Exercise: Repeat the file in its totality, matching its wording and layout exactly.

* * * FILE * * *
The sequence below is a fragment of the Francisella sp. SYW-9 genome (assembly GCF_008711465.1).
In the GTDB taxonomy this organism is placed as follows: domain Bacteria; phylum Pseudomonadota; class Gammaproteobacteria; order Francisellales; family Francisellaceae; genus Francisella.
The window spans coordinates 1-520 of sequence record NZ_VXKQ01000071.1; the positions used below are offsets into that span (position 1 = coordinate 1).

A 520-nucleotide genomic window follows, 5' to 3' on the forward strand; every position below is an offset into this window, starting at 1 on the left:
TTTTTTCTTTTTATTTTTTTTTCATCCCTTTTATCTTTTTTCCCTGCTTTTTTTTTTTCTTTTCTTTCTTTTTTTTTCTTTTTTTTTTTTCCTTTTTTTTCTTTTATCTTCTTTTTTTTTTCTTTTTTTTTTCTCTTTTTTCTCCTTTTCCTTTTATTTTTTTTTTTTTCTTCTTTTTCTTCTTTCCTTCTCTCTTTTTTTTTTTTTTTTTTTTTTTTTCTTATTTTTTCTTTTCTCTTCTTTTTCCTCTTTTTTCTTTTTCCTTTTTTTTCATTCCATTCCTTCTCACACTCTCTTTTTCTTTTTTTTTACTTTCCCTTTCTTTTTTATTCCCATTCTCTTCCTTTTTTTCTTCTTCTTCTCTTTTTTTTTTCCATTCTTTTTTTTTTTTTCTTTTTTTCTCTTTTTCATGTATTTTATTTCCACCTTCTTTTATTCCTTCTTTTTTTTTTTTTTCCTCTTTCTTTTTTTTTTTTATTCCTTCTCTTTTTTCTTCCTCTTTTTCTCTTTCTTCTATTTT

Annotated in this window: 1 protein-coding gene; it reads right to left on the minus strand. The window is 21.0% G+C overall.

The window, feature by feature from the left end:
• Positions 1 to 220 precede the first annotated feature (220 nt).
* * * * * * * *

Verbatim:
The sequence below is a fragment of the Francisella sp. SYW-9 genome (assembly GCF_008711465.1).
In the GTDB taxonomy this organism is placed as follows: domain Bacteria; phylum Pseudomonadota; class Gammaproteobacteria; order Francisellales; family Francisellaceae; genus Francisella.
The window spans coordinates 1-520 of sequence record NZ_VXKQ01000071.1; the positions used below are offsets into that span (position 1 = coordinate 1).

A 520-nucleotide genomic window follows, 5' to 3' on the forward strand; every position below is an offset into this window, starting at 1 on the left:
TTTTTTCTTTTTATTTTTTTTTCATCCCTTTTATCTTTTTTCCCTGCTTTTTTTTTTTCTTTTCTTTCTTTTTTTTTCTTTTTTTTTTTTCCTTTTTTTTCTTTTATCTTCTTTTTTTTTTCTTTTTTTTTTCTCTTTTTTCTCCTTTTCCTTTTATTTTTTTTTTTTTCTTCTTTTTCTTCTTTCCTTCTCTCTTTTTTTTTTTTTTTTTTTTTTTTTCTTATTTTTTCTTTTCTCTTCTTTTTCCTCTTTTTTCTTTTTCCTTTTTTTTCATTCCATTCCTTCTCACACTCTCTTTTTCTTTTTTTTTACTTTCCCTTTCTTTTTTATTCCCATTCTCTTCCTTTTTTTCTTCTTCTTCTCTTTTTTTTTTCCATTCTTTTTTTTTTTTTCTTTTTTTCTCTTTTTCATGTATTTTATTTCCACCTTCTTTTATTCCTTCTTTTTTTTTTTTTTCCTCTTTCTTTTTTTTTTTTATTCCTTCTCTTTTTTCTTCCTCTTTTTCTCTTTCTTCTATTTT

Annotated in this window: 1 protein-coding gene; it reads right to left on the minus strand. The window is 21.0% G+C overall.

The window, feature by feature from the left end:
• Positions 1 to 220 precede the first annotated feature (220 nt).